One of the most important aspects of numerical modeling is the series of approximations made to represent certain physical processes, known as “parameterizations.” These approximations of critical atmospheric phenomena can make a huge impact on the solutions that a model provides, so making these parameterizations more accurate across a variety of applications is a major goal of numerical weather prediction (NWP).
One of the primary goals of this 2022 DTC Visitor Project was to examine how planetary boundary layer (PBL) physics changes affect atmospheric prediction across a variety of scales and applications, specifically on tropical cyclones (TCs) and synoptic weather. This was done through two avenues of research.
Hurricane Laura Runs
One task for this project was to examine how model physics affect TC forecast skill across a variety of scales and different Unified Forecast System (UFS) applications. The case chosen for this analysis was Hurricane Laura (2020). Two different Hurricane Analysis and Forecast System (HAFS) versions (both with 2-km grid spacing, with differing microphysics and PBL physics) exhibited a notable left bias in track (orange and green lines in Figure 1). The UFS short-range-weather (SRW) runs at 3-km grid spacing using two similar physics suites (red and blue lines) also showed a similar leftward bias. However, two SRW runs with 13-km resolution gave relatively accurate track forecasts using the same two physics suites. This indicates that the behavior of the model physics at the higher resolution might be part of the problem. This motivates us further to examine ways that model physics impact atmospheric flow at different resolutions, as explored in the next section.
GFS With Modified PBL Physics
We collaborated with Dr. Sundararman Gopalakrishnan and Dr. Xiaomin Chen to implement a modification to the turbulence kinetic energy (TKE)-based eddy-diffusivity mass-flux (EDMF-TKE) PBL physics in HAFS (known as the tc_pbl), to better represent turbulent mixing in the TC boundary layer (e.g. Chen et al. 2022, 2023, Hazelton et al. 2022). Several of these changes were based on large-eddy simulations (LES) conducted by Dr. Chen, and results showed improvement to TC structure and intensity in HAFS. We wanted to see how these changes impact large-scale atmospheric prediction. To accomplish this, we ran a month (September 2022) of forecasts of the global forecast system (GFS, which uses a physics configuration generally similar to HAFS-A), the global component of the Unified Forecast System (UFS), at 25-km resolution. Figure 2 shows the 500-hPa anomaly correlation from the default (black) and modified (red) forecasts. The modifications produce slightly lower global skill. This tells us that we need to work further to unify these changes to the PBL physics so that they improve forecast skill, not only for TC applications, but also for other worldwide prediction regimes and applications.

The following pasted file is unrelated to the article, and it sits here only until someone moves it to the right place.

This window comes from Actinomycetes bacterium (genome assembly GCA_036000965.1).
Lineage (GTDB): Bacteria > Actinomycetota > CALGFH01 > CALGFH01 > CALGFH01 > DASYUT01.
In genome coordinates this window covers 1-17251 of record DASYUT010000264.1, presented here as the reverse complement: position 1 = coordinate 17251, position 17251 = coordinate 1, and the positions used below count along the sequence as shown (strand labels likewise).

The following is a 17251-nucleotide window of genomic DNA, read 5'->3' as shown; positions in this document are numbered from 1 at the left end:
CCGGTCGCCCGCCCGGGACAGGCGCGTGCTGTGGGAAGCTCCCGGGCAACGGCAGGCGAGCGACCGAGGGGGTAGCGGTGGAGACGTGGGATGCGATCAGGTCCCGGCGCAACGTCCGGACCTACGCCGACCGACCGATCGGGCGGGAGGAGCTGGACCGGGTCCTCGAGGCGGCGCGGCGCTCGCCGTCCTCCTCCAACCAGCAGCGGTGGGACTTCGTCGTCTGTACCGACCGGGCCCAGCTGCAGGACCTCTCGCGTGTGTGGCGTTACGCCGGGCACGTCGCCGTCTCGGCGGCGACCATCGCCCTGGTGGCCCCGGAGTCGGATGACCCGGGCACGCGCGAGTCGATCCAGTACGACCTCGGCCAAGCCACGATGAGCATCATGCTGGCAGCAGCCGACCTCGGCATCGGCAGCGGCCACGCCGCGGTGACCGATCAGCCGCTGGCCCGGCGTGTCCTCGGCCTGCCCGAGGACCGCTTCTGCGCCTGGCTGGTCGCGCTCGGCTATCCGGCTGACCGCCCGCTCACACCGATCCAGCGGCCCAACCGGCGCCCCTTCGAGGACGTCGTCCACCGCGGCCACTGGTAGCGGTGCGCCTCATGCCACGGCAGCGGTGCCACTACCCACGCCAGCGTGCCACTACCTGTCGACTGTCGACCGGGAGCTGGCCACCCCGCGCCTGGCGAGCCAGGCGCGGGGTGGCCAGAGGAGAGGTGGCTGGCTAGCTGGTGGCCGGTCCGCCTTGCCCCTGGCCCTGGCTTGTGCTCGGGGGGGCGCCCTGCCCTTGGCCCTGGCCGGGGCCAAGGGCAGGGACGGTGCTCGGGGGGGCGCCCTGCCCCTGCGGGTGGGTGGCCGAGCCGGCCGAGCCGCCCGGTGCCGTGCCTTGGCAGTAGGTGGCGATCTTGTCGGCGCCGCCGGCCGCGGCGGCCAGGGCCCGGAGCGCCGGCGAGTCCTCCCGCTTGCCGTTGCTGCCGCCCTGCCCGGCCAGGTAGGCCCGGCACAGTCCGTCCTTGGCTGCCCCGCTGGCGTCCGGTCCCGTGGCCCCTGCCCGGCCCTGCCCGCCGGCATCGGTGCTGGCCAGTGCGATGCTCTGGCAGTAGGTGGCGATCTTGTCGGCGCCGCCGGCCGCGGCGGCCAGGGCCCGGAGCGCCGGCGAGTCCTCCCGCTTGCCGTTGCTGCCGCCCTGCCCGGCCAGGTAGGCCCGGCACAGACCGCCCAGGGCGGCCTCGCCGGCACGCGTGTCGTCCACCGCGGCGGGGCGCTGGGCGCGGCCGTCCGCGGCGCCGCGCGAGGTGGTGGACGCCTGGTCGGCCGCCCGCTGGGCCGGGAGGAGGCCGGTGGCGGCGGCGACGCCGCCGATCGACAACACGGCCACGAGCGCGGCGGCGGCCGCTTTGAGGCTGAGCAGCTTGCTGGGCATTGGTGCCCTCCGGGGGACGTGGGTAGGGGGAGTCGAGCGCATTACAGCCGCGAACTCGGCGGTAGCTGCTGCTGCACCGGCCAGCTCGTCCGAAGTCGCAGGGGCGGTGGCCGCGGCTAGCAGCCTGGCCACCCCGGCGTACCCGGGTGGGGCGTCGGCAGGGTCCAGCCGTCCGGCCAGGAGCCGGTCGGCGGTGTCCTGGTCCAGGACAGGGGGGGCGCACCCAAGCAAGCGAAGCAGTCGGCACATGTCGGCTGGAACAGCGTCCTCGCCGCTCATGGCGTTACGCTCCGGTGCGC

The DTC visitor program provided an excellent opportunity to meet and collaborate with other scientists working on various aspects of UFS, at DTC and EMC, and gain a better understanding of the types of model physics evaluation and testing being performed across a variety of scales and applications. We are especially appreciative of the guidance and support provided by DTC collaborators Brianne Nelson from NCAR, Linlin Pan from CIRES/GSL, Man Zhang from CIRES/GSL, and Evelyn Grell from CIRES/PSL in setting up this project. Kate Friedman and Mallory Row from EMC were very helpful in running the GFS and the global verification.
Ongoing and future work on this topic includes applying the modified PBL physics (tc_pbl) to the UFS SRW application to see how it impacts TC and other forecasts on both 3-km and 13-km scales in that configuration. We also plan to examine how the “scale-awareness” (adjustments for the grid size) is being handled in HAFS, and whether modifications to this adjustment can improve the model physics and TC forecasts.